Just How Far Will Hurricane Harvey Impact the Markets?

Just How Far Will Hurricane Harvey Impact the Markets?

As the aftermath of the Category 3 Hurricane Harvey has the nation’s thoughts and prayers with the families of the perished and missing, the more than 10,000 people taking refuge in shelters and some 216,000 still without power, the U.S. Securities and Exchange Commission has begun the arduous task of understanding and predicting the total market impact of the massive storm.

SEC Chairman Jay Clayton reassured investors in a statement on Aug. 30, “Our thoughts and prayers are with the millions of people in Texas and Louisiana affected by Hurricane Harvey. Agency officials have been and will remain in close communication with market participants and key market infrastructure providers, as well as the Financial Industry Regulatory Authority and other regulators concerning the storm and its aftermath. We are also actively working with firms in affected areas to ensure that investors continue to have access to their securities accounts.”

The Commission is also evaluating granting relief to those companies affected by Harvey in the form of extended filing deadlines and relaxed regulatory requirements.

One of the main market concerns will be the resumed production and distribution of gasoline – concentrated in the Houston area and completely halted by the catastrophic flooding. Even after plants are ready to resume production, the flooding, power outages, blocked roads and general disarray will hinder workers and cause continued shutdowns or, at the very least, production at reduced rates. Analysts currently vary in their assessment of the impact.

Energy economist Philip Verleger is leaning towards a glass-half-empty outlook as he commented to the Wall Street Journal, “The flooding – the amount of rain that is falling on Houston – is so severe,” he said. “The market next week is going to be quite awful.”

On the flipside, James Norman of QS Investors told CNBC that Harvey will have more of a short-term impact. “There’s plenty of gasoline to go around. Gasoline production might be offline in Houston in the short-term, but the market impact of the tropical storm is unlikely to be extended,” he told CNBC. “We think the most important thing to do is focus on investing in overweight equities but do so by moving into more into defensive sectors that have lower price in earnings volatility and also have high sustainable dividends – things like utility stocks, consumer staples and even some of the more stable technology stocks.”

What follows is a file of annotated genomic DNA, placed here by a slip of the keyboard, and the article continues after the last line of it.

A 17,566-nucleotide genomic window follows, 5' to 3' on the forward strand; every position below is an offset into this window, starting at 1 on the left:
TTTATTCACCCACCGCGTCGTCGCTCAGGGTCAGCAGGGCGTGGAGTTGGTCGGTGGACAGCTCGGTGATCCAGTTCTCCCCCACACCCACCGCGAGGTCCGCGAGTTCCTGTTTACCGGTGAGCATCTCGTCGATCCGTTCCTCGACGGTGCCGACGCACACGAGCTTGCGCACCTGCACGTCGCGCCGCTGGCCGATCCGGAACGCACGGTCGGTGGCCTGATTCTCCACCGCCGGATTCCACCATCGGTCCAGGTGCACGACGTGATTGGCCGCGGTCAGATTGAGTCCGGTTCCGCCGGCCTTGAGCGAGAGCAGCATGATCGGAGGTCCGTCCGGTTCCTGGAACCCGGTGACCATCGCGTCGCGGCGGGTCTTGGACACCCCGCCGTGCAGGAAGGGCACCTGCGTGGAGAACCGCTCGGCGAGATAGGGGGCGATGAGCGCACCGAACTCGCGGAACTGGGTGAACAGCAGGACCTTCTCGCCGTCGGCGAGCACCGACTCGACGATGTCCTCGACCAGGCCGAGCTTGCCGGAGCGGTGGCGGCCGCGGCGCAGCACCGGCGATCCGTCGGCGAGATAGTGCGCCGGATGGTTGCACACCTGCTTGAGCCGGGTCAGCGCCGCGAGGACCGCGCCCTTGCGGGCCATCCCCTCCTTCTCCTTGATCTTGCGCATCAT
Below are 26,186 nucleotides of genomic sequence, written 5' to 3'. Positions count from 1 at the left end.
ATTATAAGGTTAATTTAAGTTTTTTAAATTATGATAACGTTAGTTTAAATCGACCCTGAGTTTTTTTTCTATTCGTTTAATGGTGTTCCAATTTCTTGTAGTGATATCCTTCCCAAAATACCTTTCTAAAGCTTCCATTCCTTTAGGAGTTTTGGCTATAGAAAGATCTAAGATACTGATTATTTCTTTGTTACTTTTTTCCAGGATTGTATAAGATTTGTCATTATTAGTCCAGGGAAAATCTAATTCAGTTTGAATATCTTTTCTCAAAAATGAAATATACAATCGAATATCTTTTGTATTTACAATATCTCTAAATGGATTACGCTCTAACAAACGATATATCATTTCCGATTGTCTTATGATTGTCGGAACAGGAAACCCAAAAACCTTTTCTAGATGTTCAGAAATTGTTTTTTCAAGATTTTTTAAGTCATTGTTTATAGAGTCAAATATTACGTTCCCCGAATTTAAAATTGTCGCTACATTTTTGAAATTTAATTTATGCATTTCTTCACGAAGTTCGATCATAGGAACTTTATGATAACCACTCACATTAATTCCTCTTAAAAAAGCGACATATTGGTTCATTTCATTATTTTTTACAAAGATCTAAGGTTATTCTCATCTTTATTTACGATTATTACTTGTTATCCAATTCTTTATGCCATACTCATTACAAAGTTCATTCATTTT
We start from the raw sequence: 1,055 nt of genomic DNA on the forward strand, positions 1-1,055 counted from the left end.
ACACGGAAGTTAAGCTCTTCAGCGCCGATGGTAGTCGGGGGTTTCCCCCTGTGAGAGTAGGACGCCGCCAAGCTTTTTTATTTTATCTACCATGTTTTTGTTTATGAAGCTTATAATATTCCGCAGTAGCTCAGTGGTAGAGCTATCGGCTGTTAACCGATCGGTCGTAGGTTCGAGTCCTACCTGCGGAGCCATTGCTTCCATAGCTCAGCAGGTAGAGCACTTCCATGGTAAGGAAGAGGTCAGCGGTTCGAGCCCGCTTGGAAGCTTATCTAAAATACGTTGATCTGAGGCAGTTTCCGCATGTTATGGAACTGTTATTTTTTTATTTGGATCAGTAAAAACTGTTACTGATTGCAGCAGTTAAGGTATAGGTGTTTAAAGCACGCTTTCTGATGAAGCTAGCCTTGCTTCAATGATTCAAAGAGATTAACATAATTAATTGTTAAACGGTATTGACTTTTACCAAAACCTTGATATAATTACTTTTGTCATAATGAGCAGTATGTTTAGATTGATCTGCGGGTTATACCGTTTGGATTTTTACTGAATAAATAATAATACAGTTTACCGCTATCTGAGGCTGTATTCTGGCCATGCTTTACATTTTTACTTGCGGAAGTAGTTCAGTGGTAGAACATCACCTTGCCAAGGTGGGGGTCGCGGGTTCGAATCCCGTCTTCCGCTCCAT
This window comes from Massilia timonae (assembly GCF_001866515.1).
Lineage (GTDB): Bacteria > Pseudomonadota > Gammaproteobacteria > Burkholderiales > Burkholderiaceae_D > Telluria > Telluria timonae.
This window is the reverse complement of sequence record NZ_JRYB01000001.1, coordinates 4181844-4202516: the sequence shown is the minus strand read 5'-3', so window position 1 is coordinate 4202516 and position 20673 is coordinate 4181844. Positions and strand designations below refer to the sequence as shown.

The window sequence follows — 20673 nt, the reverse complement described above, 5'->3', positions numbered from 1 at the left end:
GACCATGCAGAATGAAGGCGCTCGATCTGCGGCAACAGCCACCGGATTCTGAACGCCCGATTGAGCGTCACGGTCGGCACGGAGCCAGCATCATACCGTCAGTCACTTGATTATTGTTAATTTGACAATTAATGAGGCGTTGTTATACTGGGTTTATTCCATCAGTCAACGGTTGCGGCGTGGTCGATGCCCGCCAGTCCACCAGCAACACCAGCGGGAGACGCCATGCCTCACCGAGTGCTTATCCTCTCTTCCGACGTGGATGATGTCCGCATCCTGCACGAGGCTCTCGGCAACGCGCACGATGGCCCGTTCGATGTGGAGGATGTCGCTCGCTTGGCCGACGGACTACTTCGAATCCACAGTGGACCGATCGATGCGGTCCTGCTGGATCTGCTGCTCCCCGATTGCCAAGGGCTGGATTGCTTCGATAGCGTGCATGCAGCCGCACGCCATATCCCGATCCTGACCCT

Quarterly and earnings call reports will be likely be closely monitored within the oil and gas industry for the next few months. As of this writing, there are currently 83 mentions of Harvey in SEC filings and 56 firm memos. In the near term, there will likely be a focus by institutional investors on any reporting by issuers around flood insurance in their filings, probably under MD&A or risk factors.

Another major market factor will be the overwhelming total of insurance claims. A recently passed Texas legislation, that has long been scheduled to take effect Sept. 1, will actually make it more difficult for the hardest-hit Texans to take insurers to court pending disputed claims. While much of the damage will be covered under FEMA’s Flood Assistance program, the new Texas House Bill 1774 has many experts advising people to file claims by Sept. 1.

Looking ahead, the magnitude of the event in Texas could rejuvenate climate change reporting, which cooled under the new administration. Perhaps this will be an area where companies start voluntarily reporting information to appease investors.

With the increasing frequency of calamitous weather events – 2016 saw 14 Presidentially-declared major flood disasters and hundreds of millions spent on federal assistance –  no doubt the climate change debate is sure to again reach a deafening roar. The associated market impact will be closely watched and intensely speculated for months to come.

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